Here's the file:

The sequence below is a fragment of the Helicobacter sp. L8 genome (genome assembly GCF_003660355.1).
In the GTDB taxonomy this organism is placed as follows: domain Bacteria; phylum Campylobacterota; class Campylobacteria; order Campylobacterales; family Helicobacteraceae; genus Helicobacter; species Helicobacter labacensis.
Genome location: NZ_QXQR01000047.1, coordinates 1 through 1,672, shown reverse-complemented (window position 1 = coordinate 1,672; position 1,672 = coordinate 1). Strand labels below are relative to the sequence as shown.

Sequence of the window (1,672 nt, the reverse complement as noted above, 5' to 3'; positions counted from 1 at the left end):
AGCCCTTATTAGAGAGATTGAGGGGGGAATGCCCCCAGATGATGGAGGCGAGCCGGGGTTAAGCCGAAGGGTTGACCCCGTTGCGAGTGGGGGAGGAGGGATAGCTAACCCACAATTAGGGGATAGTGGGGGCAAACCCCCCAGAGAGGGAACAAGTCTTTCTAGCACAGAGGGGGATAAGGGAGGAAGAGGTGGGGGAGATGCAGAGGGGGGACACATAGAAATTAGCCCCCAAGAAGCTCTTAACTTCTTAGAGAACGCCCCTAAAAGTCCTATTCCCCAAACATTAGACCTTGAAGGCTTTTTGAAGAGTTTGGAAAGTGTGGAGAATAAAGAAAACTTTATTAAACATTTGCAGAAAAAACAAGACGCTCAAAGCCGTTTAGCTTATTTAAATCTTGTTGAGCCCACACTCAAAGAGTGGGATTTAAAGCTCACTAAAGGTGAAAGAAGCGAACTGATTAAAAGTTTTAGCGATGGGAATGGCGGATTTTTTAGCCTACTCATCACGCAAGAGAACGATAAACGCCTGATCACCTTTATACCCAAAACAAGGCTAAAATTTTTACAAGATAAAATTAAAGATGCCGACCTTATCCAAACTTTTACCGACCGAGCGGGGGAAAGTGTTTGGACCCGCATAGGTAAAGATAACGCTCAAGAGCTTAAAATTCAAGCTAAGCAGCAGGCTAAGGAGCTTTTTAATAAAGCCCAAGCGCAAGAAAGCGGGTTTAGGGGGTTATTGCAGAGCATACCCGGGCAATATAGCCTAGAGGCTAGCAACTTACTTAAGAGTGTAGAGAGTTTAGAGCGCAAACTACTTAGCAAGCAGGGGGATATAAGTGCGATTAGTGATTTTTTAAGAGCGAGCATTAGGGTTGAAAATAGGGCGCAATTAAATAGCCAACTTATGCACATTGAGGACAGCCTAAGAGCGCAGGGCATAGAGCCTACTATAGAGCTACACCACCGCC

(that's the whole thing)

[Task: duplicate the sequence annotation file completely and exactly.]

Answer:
The sequence below is a fragment of the Helicobacter sp. L8 genome (genome assembly GCF_003660355.1).
In the GTDB taxonomy this organism is placed as follows: domain Bacteria; phylum Campylobacterota; class Campylobacteria; order Campylobacterales; family Helicobacteraceae; genus Helicobacter; species Helicobacter labacensis.
Genome location: NZ_QXQR01000047.1, coordinates 1 through 1,672, shown reverse-complemented (window position 1 = coordinate 1,672; position 1,672 = coordinate 1). Strand labels below are relative to the sequence as shown.

Sequence of the window (1,672 nt, the reverse complement as noted above, 5' to 3'; positions counted from 1 at the left end):
AGCCCTTATTAGAGAGATTGAGGGGGGAATGCCCCCAGATGATGGAGGCGAGCCGGGGTTAAGCCGAAGGGTTGACCCCGTTGCGAGTGGGGGAGGAGGGATAGCTAACCCACAATTAGGGGATAGTGGGGGCAAACCCCCCAGAGAGGGAACAAGTCTTTCTAGCACAGAGGGGGATAAGGGAGGAAGAGGTGGGGGAGATGCAGAGGGGGGACACATAGAAATTAGCCCCCAAGAAGCTCTTAACTTCTTAGAGAACGCCCCTAAAAGTCCTATTCCCCAAACATTAGACCTTGAAGGCTTTTTGAAGAGTTTGGAAAGTGTGGAGAATAAAGAAAACTTTATTAAACATTTGCAGAAAAAACAAGACGCTCAAAGCCGTTTAGCTTATTTAAATCTTGTTGAGCCCACACTCAAAGAGTGGGATTTAAAGCTCACTAAAGGTGAAAGAAGCGAACTGATTAAAAGTTTTAGCGATGGGAATGGCGGATTTTTTAGCCTACTCATCACGCAAGAGAACGATAAACGCCTGATCACCTTTATACCCAAAACAAGGCTAAAATTTTTACAAGATAAAATTAAAGATGCCGACCTTATCCAAACTTTTACCGACCGAGCGGGGGAAAGTGTTTGGACCCGCATAGGTAAAGATAACGCTCAAGAGCTTAAAATTCAAGCTAAGCAGCAGGCTAAGGAGCTTTTTAATAAAGCCCAAGCGCAAGAAAGCGGGTTTAGGGGGTTATTGCAGAGCATACCCGGGCAATATAGCCTAGAGGCTAGCAACTTACTTAAGAGTGTAGAGAGTTTAGAGCGCAAACTACTTAGCAAGCAGGGGGATATAAGTGCGATTAGTGATTTTTTAAGAGCGAGCATTAGGGTTGAAAATAGGGCGCAATTAAATAGCCAACTTATGCACATTGAGGACAGCCTAAGAGCGCAGGGCATAGAGCCTACTATAGAGCTACACCACCGCC